Environmental Studies

Academic Department Introduction

Environmental studies examines the interdependent relationships between humans and the environment. Our department helps students cultivate the expertise, confidence, and empathy needed to tackle pressing environmental issues as scholars, scientists, activists, policy-makers, planners, artists, storytellers, and more.

Learning goals

Our goals are built upon values, skills, and experiences that recognize the complex, systemic inequities of environmental issues and actively empower people whose voices and perspectives have been marginalized. These include:

  • Gaining an understanding of how racism, colonialism, and power shape environmental problems; appreciating the complexity of environmental challenges; and engaging in complicated dilemmas in a spirit of collaboration.
  • Using data, argument, and case studies to understand social, physical, and biological processes.
  • Participating in a transdisciplinary and collaborative learning community where fellow students, faculty, staff, alums, and the public are all valued sources of expertise.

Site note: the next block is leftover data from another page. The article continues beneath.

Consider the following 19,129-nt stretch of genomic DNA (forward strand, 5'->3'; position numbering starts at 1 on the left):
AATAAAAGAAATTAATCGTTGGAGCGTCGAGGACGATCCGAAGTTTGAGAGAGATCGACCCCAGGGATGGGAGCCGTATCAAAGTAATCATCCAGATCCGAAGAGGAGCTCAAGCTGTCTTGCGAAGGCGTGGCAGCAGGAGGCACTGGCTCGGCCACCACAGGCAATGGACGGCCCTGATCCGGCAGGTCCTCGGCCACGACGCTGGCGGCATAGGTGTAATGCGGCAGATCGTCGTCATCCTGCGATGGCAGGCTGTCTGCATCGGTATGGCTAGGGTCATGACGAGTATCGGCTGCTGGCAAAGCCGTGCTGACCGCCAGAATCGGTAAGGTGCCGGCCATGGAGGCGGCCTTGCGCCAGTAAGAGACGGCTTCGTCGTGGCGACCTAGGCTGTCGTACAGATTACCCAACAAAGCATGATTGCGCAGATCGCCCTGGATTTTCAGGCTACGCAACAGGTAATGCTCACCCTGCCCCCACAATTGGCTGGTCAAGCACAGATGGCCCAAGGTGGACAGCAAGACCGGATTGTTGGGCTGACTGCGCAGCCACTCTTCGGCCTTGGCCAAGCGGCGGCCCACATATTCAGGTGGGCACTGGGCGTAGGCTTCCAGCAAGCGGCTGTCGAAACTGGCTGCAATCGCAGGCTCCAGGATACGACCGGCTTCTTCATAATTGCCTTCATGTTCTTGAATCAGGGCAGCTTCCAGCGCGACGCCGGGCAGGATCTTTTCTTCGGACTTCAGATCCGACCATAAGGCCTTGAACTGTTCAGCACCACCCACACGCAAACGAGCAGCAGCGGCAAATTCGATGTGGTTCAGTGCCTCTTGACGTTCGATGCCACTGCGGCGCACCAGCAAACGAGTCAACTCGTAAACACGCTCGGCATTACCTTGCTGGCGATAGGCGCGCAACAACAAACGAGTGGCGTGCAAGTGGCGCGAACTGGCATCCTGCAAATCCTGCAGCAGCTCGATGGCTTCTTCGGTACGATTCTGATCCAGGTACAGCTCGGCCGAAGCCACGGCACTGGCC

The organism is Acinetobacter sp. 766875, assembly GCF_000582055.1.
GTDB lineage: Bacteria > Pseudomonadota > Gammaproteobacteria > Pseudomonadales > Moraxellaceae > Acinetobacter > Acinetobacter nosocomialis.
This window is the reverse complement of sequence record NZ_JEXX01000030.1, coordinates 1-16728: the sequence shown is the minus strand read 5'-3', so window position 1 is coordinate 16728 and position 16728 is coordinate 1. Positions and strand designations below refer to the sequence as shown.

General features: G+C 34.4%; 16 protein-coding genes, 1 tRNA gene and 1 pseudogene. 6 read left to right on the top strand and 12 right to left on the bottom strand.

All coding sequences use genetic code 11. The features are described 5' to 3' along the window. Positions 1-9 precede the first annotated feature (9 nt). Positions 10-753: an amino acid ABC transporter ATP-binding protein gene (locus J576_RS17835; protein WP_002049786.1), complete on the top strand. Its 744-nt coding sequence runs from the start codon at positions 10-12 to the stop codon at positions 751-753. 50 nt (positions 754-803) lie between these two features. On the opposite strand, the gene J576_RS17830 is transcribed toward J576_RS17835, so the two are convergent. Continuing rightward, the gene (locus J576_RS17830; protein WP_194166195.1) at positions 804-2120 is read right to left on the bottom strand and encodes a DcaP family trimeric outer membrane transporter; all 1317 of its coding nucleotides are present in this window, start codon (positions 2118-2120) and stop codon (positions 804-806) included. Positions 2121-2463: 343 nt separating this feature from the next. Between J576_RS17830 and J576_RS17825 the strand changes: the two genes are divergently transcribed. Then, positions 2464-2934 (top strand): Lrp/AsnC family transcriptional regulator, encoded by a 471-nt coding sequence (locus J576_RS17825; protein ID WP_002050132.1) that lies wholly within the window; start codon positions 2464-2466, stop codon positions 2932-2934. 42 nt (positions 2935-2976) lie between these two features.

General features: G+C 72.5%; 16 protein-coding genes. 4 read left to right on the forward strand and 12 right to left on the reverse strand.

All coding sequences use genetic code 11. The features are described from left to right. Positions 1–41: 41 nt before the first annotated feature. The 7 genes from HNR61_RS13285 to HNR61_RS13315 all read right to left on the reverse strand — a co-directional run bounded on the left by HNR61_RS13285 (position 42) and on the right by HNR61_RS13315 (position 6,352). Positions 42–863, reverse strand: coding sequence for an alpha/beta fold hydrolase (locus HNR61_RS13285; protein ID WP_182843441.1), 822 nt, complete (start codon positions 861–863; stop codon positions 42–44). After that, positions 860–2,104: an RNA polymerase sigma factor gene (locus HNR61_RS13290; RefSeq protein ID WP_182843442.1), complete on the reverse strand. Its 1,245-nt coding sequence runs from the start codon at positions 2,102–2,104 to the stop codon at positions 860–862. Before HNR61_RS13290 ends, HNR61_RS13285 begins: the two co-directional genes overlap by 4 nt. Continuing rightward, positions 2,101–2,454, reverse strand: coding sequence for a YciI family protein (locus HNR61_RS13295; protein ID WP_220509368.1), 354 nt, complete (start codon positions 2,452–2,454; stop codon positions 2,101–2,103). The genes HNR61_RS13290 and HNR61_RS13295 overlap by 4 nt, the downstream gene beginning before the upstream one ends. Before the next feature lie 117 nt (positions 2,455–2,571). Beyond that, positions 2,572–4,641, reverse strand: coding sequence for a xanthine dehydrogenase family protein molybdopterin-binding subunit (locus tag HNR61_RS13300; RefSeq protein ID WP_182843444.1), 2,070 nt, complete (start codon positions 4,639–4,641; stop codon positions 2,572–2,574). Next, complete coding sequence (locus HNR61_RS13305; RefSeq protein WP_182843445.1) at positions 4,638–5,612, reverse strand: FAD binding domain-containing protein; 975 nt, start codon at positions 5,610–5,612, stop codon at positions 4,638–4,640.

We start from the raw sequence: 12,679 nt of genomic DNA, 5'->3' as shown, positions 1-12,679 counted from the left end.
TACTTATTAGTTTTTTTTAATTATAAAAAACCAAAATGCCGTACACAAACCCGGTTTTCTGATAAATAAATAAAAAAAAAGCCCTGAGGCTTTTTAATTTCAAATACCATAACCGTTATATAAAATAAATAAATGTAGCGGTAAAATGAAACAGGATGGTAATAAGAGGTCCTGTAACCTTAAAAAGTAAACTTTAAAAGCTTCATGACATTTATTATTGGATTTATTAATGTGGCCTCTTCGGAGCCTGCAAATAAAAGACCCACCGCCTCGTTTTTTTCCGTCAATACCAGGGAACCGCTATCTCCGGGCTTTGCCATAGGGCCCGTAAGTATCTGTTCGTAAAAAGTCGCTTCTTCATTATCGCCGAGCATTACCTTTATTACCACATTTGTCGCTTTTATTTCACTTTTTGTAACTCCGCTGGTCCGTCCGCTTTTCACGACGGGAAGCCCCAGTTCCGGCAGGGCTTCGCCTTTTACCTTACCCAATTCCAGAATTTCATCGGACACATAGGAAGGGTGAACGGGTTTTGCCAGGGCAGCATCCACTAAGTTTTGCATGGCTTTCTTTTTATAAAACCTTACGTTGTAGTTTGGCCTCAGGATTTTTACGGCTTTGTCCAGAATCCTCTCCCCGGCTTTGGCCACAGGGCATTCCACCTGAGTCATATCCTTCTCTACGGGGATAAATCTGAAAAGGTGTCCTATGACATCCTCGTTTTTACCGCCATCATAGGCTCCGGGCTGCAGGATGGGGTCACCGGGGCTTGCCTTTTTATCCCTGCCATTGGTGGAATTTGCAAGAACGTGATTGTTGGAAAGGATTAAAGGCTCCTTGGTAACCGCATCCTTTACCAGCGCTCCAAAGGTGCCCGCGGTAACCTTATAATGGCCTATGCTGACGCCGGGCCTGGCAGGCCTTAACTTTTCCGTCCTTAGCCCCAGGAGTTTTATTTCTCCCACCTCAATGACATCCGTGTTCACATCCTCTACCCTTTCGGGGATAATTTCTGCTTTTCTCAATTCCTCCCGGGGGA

Programs of study

Environmental studies major and minor

Students gain skills, experiences, and values necessary to tackle pressing environmental challenges.

Course Highlights

  • Tax carbon? Label genetically modified crops? Ban endocrine disruptors? In this course, an interdisciplinary capstone experience for the ES major, we will engage with such questions and related environmental sustainability issues as public writers. Students will choose one environmental issue, which will be the focus of their environmental “beat” during the semester. They will draw on an interdisciplinary toolset from environmental studies to analyze and communicate the scientific, economic, political, and ethical dimensions of pressing policy issues. Students will conduct independent research to produce weekly articles, such as op-eds, blog posts, press releases, book reviews, policy memos, and interviews with environmental professionals. Class sessions will be organized as writing workshops focused on the interdisciplinary analysis and content of student work.
  • The emergent structure and function of ecosystems are regulated by feedbacks between biological and physical systems from the microscopic to the global scale. We will study how ecosystems cycle carbon and nutrients and how the energy balance of ecosystems influences climate. We will also examine the role that humans play in managing, creating, and using services from ecosystems in our current era of rapid global change. Synthesizing these concepts, we consider the role of protected areas in preserving ecosystem functioning. Students will develop statistical skills working with authentic long-term ecosystem ecology datasets. Students in this course will develop independent data analysis projects that include scientific communication through presentations, writing, and visual displays of data. (BISC 307 and ES 307 are cross-listed courses.)